Jeanie Gooden admits she didn’t make a mark on Nashville the first time around, but she never got the city — or the experience of being a young singer here — out of her system. So once she became established as a painter, she sought out a Nashville gallery for her work. She chose Tinney Contemporary and is now having her second show there.
“With Wings,” eight of Gooden’s latest abstract paintings, remains on view through Nov. 30.
A native Texan, Gooden divides her time between Tulsa, Okla., where she maintains a studio in her home, and San Miguel de Allende, Mexico. The works in “With Wings” were created in both places over the past 12 months.
“We just love how dynamic her work is,” said Sarah Wilson, gallery manager at Tinney. “Her paintings have a quality to them that I think is just really, really unique for abstract work and something that definitely provokes a visceral response.”
“When the Heart Speaks,” a pale painting in chalky tones with an area of turquoise peeking through has a series of hash marks running down the left side of the canvas (counting the days until someone’s return, Gooden explains). On the right side, a square patch is stitched into the canvas with broom twine.
Stitches are a recurring element in Gooden’s paintings, as is text. The words are often difficult to decipher, but are easier to make out on some paintings, particularly on “Say My Name” in this show.
“When someone loves you/the way they say your name is different/and you know that your name is safe in their mouth,” Gooden read the works like a poem from her home in Tulsa.
Language became even more important to Gooden after she moved to Mexico and felt, to her surprise, a loss of identity she ascribed to lacking social connections and the ability to communicate effectively. This led her to develop a “non-language language” of large scribbles that she began incorporating into her work.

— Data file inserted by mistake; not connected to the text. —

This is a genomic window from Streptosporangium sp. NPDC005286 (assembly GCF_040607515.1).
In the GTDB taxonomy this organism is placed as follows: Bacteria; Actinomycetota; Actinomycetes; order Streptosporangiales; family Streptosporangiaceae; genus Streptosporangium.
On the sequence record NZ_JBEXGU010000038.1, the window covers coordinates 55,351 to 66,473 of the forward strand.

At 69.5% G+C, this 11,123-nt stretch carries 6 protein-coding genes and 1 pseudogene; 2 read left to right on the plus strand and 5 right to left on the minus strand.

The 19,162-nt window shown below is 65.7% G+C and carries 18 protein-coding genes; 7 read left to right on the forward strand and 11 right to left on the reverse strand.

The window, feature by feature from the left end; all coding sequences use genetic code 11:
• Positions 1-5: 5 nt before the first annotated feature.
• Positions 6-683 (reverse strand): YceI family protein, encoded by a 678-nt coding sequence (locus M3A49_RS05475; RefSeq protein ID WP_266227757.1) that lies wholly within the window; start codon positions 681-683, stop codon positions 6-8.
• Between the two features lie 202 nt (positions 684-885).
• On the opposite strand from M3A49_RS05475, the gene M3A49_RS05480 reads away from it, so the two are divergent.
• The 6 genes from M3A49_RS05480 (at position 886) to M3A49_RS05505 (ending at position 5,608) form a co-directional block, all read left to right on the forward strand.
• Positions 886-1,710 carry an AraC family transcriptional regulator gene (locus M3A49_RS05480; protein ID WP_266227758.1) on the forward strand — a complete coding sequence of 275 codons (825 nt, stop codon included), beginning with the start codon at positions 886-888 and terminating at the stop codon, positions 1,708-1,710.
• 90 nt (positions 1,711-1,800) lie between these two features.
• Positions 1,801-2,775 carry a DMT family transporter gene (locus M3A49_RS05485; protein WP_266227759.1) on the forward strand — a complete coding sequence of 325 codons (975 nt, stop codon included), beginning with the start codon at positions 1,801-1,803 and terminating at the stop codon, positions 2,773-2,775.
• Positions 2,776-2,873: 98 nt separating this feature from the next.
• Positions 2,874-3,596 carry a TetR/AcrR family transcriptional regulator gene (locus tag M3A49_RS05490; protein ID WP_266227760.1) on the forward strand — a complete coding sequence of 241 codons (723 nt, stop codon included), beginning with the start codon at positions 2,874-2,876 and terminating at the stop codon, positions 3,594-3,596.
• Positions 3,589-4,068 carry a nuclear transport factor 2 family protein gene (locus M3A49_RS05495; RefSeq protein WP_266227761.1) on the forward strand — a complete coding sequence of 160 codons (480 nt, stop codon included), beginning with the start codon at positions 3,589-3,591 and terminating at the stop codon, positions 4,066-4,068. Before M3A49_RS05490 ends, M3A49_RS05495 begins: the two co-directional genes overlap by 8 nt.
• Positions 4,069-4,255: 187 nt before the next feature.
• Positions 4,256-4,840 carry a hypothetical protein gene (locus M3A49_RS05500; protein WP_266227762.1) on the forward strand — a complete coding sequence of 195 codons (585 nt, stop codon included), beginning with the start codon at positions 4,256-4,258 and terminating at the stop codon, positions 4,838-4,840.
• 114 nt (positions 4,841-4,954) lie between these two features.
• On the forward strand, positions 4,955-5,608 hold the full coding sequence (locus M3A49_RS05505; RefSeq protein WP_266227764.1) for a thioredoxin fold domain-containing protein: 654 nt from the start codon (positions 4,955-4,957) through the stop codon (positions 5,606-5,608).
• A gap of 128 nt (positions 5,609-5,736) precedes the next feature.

The scribbles appear in a few of the works in this show, mostly notably in “Tangled,” a horizontal painting hanging over the gallery’s large front desk.
Rendered boldly in charcoal, the sinuous scribble wiggles across the painting’s rich turquoise background; a small patch of orange-red in the lower right corner completes the piece.
Gooden adds the “movement” as the last step, sometimes weeks after she stops painting, when she feels the moment is right. “If you don’t get it right in one movement, it’s over,” she said.
“Tangled” represents much of what defines Gooden’s work, including that small area of red, particularly in work that may otherwise lean toward monochromatic.
“I’ll say, ‘It needs the earring, the one thing that grabs you, it needs the one jewel piece, something that’s gonna take you to the heart of the whole piece,’ ” she said.
In this show, red appears in several works, from a poured strip of red among teals in “Oh the Flow” to small splotches of brick red in “Knock Knock Secret, Is That You?”
The latter is a huge study of movement and texture with a series of vertical stitches, sheets of metal, a large scribble down one side and layers of brushwork.
“It’s becoming a little more sculptural,” she said of her work, “and that’s kind of exciting to me.” This is the first show where she’s exhibited paintings that involve metal and nails. She also works on looser techniques, including pouring paint on part of the canvases.
Gooden said most of her paintings weigh about 50 pounds, but “Knock Knock Secret” just about exceeds the limit of what she can move. “I’m a nut for scale,” she said, adding that she’d love to work on a canvas so big she’d need a camera track to move around it. “A little bitty canvas scares me to death; I just freeze because my movements are big.”
“She has such a good grasp of materials and she’s fairy experimental, always trying new things,” Wilson said, adding that Gooden manages to tie her various components together in a cohesive painting in the end.
“If you’re in the arts, there’s something that sparks you, that gets that little desire going in your heart, and Nashville was part of that for me,” Gooden said.
“I have a real sincere desire to do well in Nashville because it’s part of my history; it’s part of what really got me going artistically.”